The IRC will do our best to support the Libyan response with training of front-line health workers and help with isolation facilities, but we urgently need a ceasefire so that humanitarian actors can adapt and scale-up their response further.”
It is critical that the EU and member states maintain diplomatic engagement to secure progress towards a ceasefire. The EU and all donors must also ensure flexible funding is provided to adequately support the struggling Libyan health system and to ensure the Covid response is rapidly scaled up and reaches those most in need.
Since August 2016, the IRC has provided emergency and reproductive health services in western Libya. The IRC is one of the few international organizations with a direct presence in Libya with two offices in Tripoli and Misrata.
As Libya continues to endure political instability and widespread violence, the IRC is focused on:
(a) providing critical healthcare in hard to reach places in western Libya,
(b) providing life-saving medicines to primary health clinics, where possible,
(c) providing a referral pathway for patients in urgent need,
(d) renovating primary health clinics which have been damaged during the civil war,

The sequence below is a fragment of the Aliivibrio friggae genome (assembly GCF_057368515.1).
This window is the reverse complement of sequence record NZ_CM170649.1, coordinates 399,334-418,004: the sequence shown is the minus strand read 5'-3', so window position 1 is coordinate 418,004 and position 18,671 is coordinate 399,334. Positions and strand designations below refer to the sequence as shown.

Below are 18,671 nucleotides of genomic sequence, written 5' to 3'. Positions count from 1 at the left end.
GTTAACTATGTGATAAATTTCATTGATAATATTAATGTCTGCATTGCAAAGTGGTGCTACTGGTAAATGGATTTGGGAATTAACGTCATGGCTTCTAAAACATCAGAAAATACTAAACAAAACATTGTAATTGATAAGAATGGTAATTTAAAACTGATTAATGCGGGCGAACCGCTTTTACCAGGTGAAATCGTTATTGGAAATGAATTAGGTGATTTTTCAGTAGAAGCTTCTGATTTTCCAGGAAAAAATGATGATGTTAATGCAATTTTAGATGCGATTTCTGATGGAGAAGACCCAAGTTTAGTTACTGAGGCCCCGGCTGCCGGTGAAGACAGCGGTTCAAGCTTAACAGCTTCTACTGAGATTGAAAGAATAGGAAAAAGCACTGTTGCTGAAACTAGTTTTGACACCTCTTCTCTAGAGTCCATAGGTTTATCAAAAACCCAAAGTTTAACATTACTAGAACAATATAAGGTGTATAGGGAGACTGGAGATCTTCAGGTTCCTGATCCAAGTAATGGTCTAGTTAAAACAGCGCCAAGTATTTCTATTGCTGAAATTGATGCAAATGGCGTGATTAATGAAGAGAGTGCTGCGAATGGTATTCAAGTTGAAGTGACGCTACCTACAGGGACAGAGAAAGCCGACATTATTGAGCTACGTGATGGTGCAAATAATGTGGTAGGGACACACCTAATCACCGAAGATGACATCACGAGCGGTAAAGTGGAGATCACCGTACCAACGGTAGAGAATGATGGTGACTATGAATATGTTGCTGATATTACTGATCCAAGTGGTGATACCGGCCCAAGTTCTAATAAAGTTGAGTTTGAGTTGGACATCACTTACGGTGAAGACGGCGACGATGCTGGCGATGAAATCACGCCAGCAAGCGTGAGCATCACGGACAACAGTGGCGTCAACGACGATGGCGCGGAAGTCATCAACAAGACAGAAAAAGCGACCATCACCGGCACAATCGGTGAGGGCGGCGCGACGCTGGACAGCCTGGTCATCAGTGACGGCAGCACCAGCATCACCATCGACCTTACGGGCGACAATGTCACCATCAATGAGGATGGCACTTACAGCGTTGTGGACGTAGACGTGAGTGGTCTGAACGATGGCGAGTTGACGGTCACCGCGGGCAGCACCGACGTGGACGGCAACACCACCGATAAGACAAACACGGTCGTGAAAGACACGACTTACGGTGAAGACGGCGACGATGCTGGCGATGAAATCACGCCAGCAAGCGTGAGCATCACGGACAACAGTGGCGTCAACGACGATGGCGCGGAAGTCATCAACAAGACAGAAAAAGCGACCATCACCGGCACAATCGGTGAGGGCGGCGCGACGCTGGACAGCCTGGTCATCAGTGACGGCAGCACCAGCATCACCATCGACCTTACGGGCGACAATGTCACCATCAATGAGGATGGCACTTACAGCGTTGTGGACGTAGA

(e) deploying experienced social workers to provide case management and psychosocial support in communities impacted by the conflict.
If Coronavirus Hits Libyan Detention Centers It Would be a ‘Massacre’
By Salem Solomon
While much of the world is under orders to practice social distancing to slow the spread of coronavirus, there are certain places where such distance is impossible.
Overcrowded migrant detention centers, particularly those in Libya, are among the places most at risk for an outbreak.
With dozens of people sharing a room and little access to running water, these makeshift centers can be a breeding ground for disease in normal times.
A highly contagious airborne virus like coronavirus could spread at lightning speed, say experts.
“Once coronavirus will spread in these detention centers, we are going to witness a massacre,” Giulia Tranchina, a human rights lawyer based in London who represents asylum seekers, told VOA.
Tranchina said most of the camps in Libya are former animal stables or hangars where migrants must sleep on the floor or on mattresses packed tightly together.
She cited the example of the Dhar El-Jebel detention camp in the mountains south of Tripoli, where 22 migrants died in one year.